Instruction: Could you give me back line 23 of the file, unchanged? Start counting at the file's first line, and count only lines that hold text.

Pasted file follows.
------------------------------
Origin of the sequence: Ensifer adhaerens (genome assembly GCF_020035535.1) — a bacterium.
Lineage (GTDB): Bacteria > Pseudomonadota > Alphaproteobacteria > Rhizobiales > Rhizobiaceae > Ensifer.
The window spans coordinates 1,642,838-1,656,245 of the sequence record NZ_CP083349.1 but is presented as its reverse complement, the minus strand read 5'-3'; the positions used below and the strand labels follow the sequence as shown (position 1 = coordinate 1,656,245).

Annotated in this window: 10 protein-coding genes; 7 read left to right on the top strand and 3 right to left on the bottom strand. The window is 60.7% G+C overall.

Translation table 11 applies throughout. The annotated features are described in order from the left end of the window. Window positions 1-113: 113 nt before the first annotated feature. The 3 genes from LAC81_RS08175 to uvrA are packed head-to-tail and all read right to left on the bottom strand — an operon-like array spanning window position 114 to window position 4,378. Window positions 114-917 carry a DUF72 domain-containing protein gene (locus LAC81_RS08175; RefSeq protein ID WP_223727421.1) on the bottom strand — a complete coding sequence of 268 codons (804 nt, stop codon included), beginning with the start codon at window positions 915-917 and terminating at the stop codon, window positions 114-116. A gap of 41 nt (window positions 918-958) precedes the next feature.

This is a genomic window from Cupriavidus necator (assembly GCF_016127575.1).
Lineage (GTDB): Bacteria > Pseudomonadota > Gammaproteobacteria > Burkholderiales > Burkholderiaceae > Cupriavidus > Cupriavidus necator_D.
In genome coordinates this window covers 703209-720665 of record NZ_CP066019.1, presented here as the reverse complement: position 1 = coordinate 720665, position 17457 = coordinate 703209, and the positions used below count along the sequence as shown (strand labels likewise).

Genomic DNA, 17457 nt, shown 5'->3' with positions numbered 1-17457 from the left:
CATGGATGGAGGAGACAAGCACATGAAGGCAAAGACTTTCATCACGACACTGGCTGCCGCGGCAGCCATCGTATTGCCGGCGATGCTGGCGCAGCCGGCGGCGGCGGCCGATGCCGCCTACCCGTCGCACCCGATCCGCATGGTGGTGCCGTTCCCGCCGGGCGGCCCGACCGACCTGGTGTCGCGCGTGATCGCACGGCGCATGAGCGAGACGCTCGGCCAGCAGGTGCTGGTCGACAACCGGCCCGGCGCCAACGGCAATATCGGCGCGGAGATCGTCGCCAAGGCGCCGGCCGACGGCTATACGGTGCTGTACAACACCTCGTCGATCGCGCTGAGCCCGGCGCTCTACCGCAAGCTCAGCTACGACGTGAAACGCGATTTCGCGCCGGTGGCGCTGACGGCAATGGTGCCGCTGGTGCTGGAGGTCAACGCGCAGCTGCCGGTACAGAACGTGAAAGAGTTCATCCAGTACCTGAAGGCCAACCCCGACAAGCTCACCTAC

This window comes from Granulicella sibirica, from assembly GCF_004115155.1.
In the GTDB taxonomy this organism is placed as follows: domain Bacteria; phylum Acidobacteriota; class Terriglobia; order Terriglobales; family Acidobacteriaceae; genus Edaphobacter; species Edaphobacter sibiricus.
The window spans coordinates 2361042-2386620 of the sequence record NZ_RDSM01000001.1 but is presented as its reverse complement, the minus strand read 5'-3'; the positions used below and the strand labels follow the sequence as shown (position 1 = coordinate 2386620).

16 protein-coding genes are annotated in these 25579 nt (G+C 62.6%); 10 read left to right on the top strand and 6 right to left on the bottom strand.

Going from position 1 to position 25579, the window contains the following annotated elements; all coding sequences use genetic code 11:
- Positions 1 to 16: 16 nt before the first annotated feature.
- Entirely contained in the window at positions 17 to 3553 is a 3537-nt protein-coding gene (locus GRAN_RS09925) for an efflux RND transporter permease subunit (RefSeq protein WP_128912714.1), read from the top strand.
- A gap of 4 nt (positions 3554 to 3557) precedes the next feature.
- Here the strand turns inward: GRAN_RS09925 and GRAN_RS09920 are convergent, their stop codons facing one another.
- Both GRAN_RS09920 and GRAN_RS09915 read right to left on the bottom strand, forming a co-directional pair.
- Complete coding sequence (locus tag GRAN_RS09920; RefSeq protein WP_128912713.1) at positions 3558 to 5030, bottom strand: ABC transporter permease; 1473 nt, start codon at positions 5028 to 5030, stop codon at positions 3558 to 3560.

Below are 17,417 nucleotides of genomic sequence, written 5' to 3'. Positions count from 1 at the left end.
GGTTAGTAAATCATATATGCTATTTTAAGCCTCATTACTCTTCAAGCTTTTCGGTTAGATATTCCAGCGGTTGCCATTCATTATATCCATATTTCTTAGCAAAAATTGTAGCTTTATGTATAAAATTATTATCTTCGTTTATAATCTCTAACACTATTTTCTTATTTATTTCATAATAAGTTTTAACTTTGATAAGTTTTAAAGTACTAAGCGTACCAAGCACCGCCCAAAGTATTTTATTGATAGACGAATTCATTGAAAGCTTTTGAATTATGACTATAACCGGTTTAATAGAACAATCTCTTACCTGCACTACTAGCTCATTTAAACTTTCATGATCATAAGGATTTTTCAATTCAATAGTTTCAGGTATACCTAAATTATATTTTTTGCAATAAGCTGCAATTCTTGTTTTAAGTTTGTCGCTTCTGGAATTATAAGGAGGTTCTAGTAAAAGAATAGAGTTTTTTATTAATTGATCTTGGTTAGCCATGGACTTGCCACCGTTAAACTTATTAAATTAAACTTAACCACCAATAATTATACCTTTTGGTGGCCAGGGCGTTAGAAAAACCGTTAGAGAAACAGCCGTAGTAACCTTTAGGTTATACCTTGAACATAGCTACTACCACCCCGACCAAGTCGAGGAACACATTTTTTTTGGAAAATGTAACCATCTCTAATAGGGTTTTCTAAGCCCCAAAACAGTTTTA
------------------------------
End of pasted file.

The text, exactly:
GGTTAGTAAATCATATATGCTATTTTAAGCCTCATTACTCTTCAAGCTTTTCGGTTAGATATTCCAGCGGTTGCCATTCATTATATCCATATTTCTTAGCAAAAATTGTAGCTTTATGTATAAAATTATTATCTTCGTTTATAATCTCTAACACTATTTTCTTATTTATTTCATAATAAGTTTTAACTTTGATAAGTTTTAAAGTACTAAGCGTACCAAGCACCGCCCAAAGTATTTTATTGATAGACGAATTCATTGAAAGCTTTTGAATTATGACTATAACCGGTTTAATAGAACAATCTCTTACCTGCACTACTAGCTCATTTAAACTTTCATGATCATAAGGATTTTTCAATTCAATAGTTTCAGGTATACCTAAATTATATTTTTTGCAATAAGCTGCAATTCTTGTTTTAAGTTTGTCGCTTCTGGAATTATAAGGAGGTTCTAGTAAAAGAATAGAGTTTTTTATTAATTGATCTTGGTTAGCCATGGACTTGCCACCGTTAAACTTATTAAATTAAACTTAACCACCAATAATTATACCTTTTGGTGGCCAGGGCGTTAGAAAAACCGTTAGAGAAACAGCCGTAGTAACCTTTAGGTTATACCTTGAACATAGCTACTACCACCCCGACCAAGTCGAGGAACACATTTTTTTTGGAAAATGTAACCATCTCTAATAGGGTTTTCTAAGCCCCAAAACAGTTTTA